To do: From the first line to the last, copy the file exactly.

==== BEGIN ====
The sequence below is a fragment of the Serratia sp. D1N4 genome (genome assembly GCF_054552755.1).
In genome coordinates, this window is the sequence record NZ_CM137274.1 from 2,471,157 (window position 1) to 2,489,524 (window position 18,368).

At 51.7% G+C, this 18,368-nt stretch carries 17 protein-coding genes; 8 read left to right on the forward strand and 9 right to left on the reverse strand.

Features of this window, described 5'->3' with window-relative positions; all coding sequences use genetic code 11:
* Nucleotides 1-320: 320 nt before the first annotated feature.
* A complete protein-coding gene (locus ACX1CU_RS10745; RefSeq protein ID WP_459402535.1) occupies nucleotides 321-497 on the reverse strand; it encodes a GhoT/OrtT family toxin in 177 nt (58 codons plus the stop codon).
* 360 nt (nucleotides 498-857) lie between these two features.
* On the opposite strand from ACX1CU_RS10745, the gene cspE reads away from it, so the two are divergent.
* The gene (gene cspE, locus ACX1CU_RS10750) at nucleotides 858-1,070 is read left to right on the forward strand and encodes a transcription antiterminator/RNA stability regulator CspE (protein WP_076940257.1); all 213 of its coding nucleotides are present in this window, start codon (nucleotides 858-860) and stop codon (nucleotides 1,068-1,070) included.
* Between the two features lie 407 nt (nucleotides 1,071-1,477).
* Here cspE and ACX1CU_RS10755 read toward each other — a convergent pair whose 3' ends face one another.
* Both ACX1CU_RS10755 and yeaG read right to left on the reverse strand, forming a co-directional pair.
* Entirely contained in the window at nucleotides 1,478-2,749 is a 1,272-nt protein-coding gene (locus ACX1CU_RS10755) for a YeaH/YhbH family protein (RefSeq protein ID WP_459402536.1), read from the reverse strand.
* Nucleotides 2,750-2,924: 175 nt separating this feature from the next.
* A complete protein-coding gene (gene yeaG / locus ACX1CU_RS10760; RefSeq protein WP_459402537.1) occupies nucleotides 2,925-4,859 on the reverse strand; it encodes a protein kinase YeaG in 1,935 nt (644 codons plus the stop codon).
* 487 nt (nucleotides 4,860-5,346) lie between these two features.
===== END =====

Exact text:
The sequence below is a fragment of the Serratia sp. D1N4 genome (genome assembly GCF_054552755.1).
In genome coordinates, this window is the sequence record NZ_CM137274.1 from 2,471,157 (window position 1) to 2,489,524 (window position 18,368).

At 51.7% G+C, this 18,368-nt stretch carries 17 protein-coding genes; 8 read left to right on the forward strand and 9 right to left on the reverse strand.

Features of this window, described 5'->3' with window-relative positions; all coding sequences use genetic code 11:
* Nucleotides 1-320: 320 nt before the first annotated feature.
* A complete protein-coding gene (locus ACX1CU_RS10745; RefSeq protein ID WP_459402535.1) occupies nucleotides 321-497 on the reverse strand; it encodes a GhoT/OrtT family toxin in 177 nt (58 codons plus the stop codon).
* 360 nt (nucleotides 498-857) lie between these two features.
* On the opposite strand from ACX1CU_RS10745, the gene cspE reads away from it, so the two are divergent.
* The gene (gene cspE, locus ACX1CU_RS10750) at nucleotides 858-1,070 is read left to right on the forward strand and encodes a transcription antiterminator/RNA stability regulator CspE (protein WP_076940257.1); all 213 of its coding nucleotides are present in this window, start codon (nucleotides 858-860) and stop codon (nucleotides 1,068-1,070) included.
* Between the two features lie 407 nt (nucleotides 1,071-1,477).
* Here cspE and ACX1CU_RS10755 read toward each other — a convergent pair whose 3' ends face one another.
* Both ACX1CU_RS10755 and yeaG read right to left on the reverse strand, forming a co-directional pair.
* Entirely contained in the window at nucleotides 1,478-2,749 is a 1,272-nt protein-coding gene (locus ACX1CU_RS10755) for a YeaH/YhbH family protein (RefSeq protein ID WP_459402536.1), read from the reverse strand.
* Nucleotides 2,750-2,924: 175 nt separating this feature from the next.
* A complete protein-coding gene (gene yeaG / locus ACX1CU_RS10760; RefSeq protein WP_459402537.1) occupies nucleotides 2,925-4,859 on the reverse strand; it encodes a protein kinase YeaG in 1,935 nt (644 codons plus the stop codon).
* 487 nt (nucleotides 4,860-5,346) lie between these two features.